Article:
Mr. Atkins of Tennessee wanted business despatched. There was no reason why all the business could not be accomplished before adjourning.
Mr. Butler of Massachusetts moved that the members of the committee on Resolutions be requested to report a platform forthwith. He resigned his place on the committee, and Hon. B. F. Hallett (“ Author Cincinnati Platform") was substituted.
Mr. Johnson of Maryland moved the adoption at once, without reference to a committee, of that which was known as the majority platform reported at Charleston.
Mr. Lubbock of Texas deprecated these hasty proceedings. The committee on Credentials had not reported Care should be taken to do the work well. He conscientiously believed the nominees of that Convention would be elected President and Vice-President of the United States.
Mr. Hunter of Louisiana presented the following resolution:
Resolved, That the delegates to the Richmond Convention be requested to unite with their brethren of the National Democratic Convention, now assembled at the Maryland Institute Hall, on the same platform of principles with themselves, if they feel authorized to do so.
Mr. Loring of Massachusetts moved that the resolution be amended
so as to read the delegates from South Carolina and Florida accredited ́ to Richmond," and he did so at the request of those delegates. [Applause.]
Mr. Russell suggested a committee of one from each State, to name candidates for President and Vice-President, to be voted for by the Convention.
Mr. Howard of Tennessee objected-and Mr. Russell withdrew his motion.
Mr. Fisher of Virginia offered the following resolution :
Resolved, That a committee be appointed by the President of the Convention, consisting of five members, to address the Democracy of the Union upon the principles which have governed this body in making the nomination of President and Vice-President, and in vindication of the principles of the party.
Mr. Howard of Tennessee moved that the President of this Convention be chairman of that committee. Mr. Howard put the question, and declared it carried unanimously. [Applause.]
The President-I will appoint the committee at my earliest conveni
It was suggested, that while the report of the committee on Credentials was being prepared a little business might be done. So it was decreed that a National Executive Committee of the Democratic party" should be appointed, and that the next Convention should be held in the city of Philadelphia.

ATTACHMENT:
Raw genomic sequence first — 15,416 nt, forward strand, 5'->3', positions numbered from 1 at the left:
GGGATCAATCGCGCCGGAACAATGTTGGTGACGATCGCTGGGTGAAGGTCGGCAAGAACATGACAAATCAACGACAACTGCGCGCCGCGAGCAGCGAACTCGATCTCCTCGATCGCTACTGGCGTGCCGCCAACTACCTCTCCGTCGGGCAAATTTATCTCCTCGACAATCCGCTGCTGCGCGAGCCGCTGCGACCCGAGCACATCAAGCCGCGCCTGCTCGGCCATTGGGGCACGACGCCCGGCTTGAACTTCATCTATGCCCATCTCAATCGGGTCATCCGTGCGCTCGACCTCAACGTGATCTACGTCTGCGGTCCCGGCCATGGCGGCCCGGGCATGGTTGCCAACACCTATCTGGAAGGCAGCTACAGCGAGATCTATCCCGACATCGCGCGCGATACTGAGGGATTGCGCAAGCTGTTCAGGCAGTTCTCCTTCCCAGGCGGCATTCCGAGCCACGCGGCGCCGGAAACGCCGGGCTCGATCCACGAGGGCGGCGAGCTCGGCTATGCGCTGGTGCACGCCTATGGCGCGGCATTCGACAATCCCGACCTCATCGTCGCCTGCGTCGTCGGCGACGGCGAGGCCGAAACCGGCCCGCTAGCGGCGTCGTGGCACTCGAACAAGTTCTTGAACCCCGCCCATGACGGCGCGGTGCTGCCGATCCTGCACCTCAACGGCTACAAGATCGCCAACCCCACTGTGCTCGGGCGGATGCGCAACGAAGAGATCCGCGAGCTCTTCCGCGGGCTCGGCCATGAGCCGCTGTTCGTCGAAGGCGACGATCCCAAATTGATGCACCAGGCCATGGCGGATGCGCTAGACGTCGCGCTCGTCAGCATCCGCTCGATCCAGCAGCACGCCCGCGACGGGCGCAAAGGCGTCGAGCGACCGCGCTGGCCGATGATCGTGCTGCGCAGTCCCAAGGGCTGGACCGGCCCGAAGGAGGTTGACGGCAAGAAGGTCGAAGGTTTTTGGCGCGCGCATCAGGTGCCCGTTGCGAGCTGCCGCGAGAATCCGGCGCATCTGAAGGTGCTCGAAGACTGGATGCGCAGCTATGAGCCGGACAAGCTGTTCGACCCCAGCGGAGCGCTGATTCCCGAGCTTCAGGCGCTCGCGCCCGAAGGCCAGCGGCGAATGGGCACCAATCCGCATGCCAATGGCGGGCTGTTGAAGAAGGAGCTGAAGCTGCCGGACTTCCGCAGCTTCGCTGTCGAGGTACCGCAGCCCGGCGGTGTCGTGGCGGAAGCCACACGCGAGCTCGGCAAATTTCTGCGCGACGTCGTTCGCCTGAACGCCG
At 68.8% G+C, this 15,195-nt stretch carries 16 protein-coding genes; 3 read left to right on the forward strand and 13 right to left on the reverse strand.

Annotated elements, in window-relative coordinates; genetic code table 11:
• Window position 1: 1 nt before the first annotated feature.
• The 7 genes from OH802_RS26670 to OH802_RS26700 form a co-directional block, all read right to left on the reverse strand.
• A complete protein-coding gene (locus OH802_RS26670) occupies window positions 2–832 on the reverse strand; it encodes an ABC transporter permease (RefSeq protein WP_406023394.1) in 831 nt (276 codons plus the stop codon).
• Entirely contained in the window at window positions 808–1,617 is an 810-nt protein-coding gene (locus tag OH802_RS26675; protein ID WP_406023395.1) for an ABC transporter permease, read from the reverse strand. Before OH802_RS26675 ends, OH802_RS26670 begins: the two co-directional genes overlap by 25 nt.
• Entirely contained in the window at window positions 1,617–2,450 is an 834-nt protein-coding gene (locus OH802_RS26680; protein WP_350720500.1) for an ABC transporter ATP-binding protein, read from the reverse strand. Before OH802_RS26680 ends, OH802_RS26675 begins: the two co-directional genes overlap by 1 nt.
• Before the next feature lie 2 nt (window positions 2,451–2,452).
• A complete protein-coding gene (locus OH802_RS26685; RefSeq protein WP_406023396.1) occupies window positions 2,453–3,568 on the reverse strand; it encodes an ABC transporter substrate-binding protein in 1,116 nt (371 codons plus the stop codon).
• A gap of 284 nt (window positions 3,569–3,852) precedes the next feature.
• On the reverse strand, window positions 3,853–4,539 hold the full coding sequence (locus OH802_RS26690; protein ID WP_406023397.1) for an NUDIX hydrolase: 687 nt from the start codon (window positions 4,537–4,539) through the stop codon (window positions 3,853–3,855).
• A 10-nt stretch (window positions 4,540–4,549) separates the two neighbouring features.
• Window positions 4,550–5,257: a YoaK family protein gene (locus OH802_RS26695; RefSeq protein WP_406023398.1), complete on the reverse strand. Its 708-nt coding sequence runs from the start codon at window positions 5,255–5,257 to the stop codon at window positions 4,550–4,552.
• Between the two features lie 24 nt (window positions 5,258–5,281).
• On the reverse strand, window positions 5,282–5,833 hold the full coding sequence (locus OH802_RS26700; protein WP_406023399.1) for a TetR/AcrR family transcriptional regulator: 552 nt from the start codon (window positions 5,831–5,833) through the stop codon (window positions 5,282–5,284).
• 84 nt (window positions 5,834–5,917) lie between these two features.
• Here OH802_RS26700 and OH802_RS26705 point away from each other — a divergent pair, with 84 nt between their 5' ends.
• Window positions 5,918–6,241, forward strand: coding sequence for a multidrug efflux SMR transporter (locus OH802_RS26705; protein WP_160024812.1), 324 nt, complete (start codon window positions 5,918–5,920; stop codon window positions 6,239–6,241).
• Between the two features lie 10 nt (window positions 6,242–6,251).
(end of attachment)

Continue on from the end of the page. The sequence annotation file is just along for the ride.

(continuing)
Mr. Stevens of Oregon, chairman of the committee on Credentials, reported the following duly accredited members as in attendance :
Charles W. Russell, Arthur R. Smith, John J. Kindred, M. W. Fisher, George Booker, James Barbour, John Seddon, Lewis E. Harvie, William F. Thompson, Henry P. Garnett, Wm A. Buckner, John Blair Hoge, O. R. Funston, Walter D. Leake, Wm. P. Cecil, Robert Crockett, John Brannon, Henry Fitzhugh, Robert A. Coghill, P. B Jones, E. W. Hubard, Walter Coles, Wm. H. Clark, R. H. Glass.
Henry R. Jackson, J. T. Irwin, Henry L. Benning, Solomon Cohen, John W. H. Underwood, Frederick H. West, T. Butler King, Julian Hartridge, Hugh M. Moore, John A. Jones, James M. Clark, Nelson Tift, T. J. McGehee, J. C. Gibson, P. Tracey, E. L. Strohecker, Thomas W. O. Hill, Wm. Phillips, James M. Barnwell, G. J. Fain, Lewis Tumlin, James Hoge, Mark Johnston, H. B. Thomas, James Jackson, James A. Sledge, Osborn T. Rogers, John A. Cobb, David C. Barrow, M. C. Fulton.
Bartlett. [NOTE. *Several of the delegates from the State of New York are in attendance, in cordial sympathy with the objects and course of this Convention; but as many of their
colleagues have left the city, and as they feel themselves precluded by the unity rule of their State Convention, they do not feel authorized to participate as delegates in the proceedings of this body.]
Austin E. Smith, D. S. Gregory, John A. Dreibilbis; Chas L. Scott, proxy for G. W. Patrick; R. F. Langdon, proxy for L. R. Bradley; G. L. Dudley, proxy for John Rains; Calhoun Benham, proxy for John S. Dudley. John Bidwell appointed S. J. Hensley his proxy, but neither of them are here.
William T. Hamilton, John Contee, Levin Woolford, John R. Emory, E. L. F. Hardcastle, Daniel Fields, Bradley T. Johnson, William D. Bowie, Harville Stansbury.
W. M. Reilly, V. L. Bradford, Geo. M. Henry, E. C. Evans, Geo. H. Martin, H. A. Guensey, H. Laner, H. H. Dent, A. J Glossbrenner, Arnold Plummer, H. B. Swarr, David Fister.
R. A. Hunter, Richard Taylor, E. Lusen, John Tarleton, F. H Hatch, D. D. Withers, R. C. Downs, J. G. Pratt, F. H. Knapp, J. H. New, B. Milliken.
*This is the note of the Reporter of the Baltimore American.